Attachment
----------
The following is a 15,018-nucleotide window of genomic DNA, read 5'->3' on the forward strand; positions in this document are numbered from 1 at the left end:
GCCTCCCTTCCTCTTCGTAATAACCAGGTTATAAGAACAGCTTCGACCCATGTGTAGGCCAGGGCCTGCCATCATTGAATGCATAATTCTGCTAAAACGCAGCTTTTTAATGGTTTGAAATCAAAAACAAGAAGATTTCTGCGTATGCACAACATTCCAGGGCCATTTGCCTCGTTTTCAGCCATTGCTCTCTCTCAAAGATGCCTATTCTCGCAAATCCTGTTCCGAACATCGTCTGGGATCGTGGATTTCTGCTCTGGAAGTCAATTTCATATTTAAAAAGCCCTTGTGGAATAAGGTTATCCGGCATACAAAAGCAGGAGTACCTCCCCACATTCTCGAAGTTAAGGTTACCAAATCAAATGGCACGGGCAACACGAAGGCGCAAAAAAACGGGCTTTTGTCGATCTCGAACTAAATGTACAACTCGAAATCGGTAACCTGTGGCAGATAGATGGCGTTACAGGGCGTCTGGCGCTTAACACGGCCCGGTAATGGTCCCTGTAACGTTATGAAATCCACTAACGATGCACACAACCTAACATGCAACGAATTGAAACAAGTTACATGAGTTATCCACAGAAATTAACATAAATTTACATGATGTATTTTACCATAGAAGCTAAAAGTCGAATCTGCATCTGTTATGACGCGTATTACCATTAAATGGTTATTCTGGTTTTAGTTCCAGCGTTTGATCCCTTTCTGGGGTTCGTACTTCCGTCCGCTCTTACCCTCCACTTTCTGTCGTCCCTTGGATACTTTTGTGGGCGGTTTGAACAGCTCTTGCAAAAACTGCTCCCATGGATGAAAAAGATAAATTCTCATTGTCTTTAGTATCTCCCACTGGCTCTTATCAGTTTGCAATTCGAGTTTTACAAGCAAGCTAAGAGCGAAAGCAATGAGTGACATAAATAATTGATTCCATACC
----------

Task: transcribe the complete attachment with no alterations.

The following is a 15,018-nucleotide window of genomic DNA, read 5'->3' on the forward strand; positions in this document are numbered from 1 at the left end:
GCCTCCCTTCCTCTTCGTAATAACCAGGTTATAAGAACAGCTTCGACCCATGTGTAGGCCAGGGCCTGCCATCATTGAATGCATAATTCTGCTAAAACGCAGCTTTTTAATGGTTTGAAATCAAAAACAAGAAGATTTCTGCGTATGCACAACATTCCAGGGCCATTTGCCTCGTTTTCAGCCATTGCTCTCTCTCAAAGATGCCTATTCTCGCAAATCCTGTTCCGAACATCGTCTGGGATCGTGGATTTCTGCTCTGGAAGTCAATTTCATATTTAAAAAGCCCTTGTGGAATAAGGTTATCCGGCATACAAAAGCAGGAGTACCTCCCCACATTCTCGAAGTTAAGGTTACCAAATCAAATGGCACGGGCAACACGAAGGCGCAAAAAAACGGGCTTTTGTCGATCTCGAACTAAATGTACAACTCGAAATCGGTAACCTGTGGCAGATAGATGGCGTTACAGGGCGTCTGGCGCTTAACACGGCCCGGTAATGGTCCCTGTAACGTTATGAAATCCACTAACGATGCACACAACCTAACATGCAACGAATTGAAACAAGTTACATGAGTTATCCACAGAAATTAACATAAATTTACATGATGTATTTTACCATAGAAGCTAAAAGTCGAATCTGCATCTGTTATGACGCGTATTACCATTAAATGGTTATTCTGGTTTTAGTTCCAGCGTTTGATCCCTTTCTGGGGTTCGTACTTCCGTCCGCTCTTACCCTCCACTTTCTGTCGTCCCTTGGATACTTTTGTGGGCGGTTTGAACAGCTCTTGCAAAAACTGCTCCCATGGATGAAAAAGATAAATTCTCATTGTCTTTAGTATCTCCCACTGGCTCTTATCAGTTTGCAATTCGAGTTTTACAAGCAAGCTAAGAGCGAAAGCAATGAGTGACATAAATAATTGATTCCATACC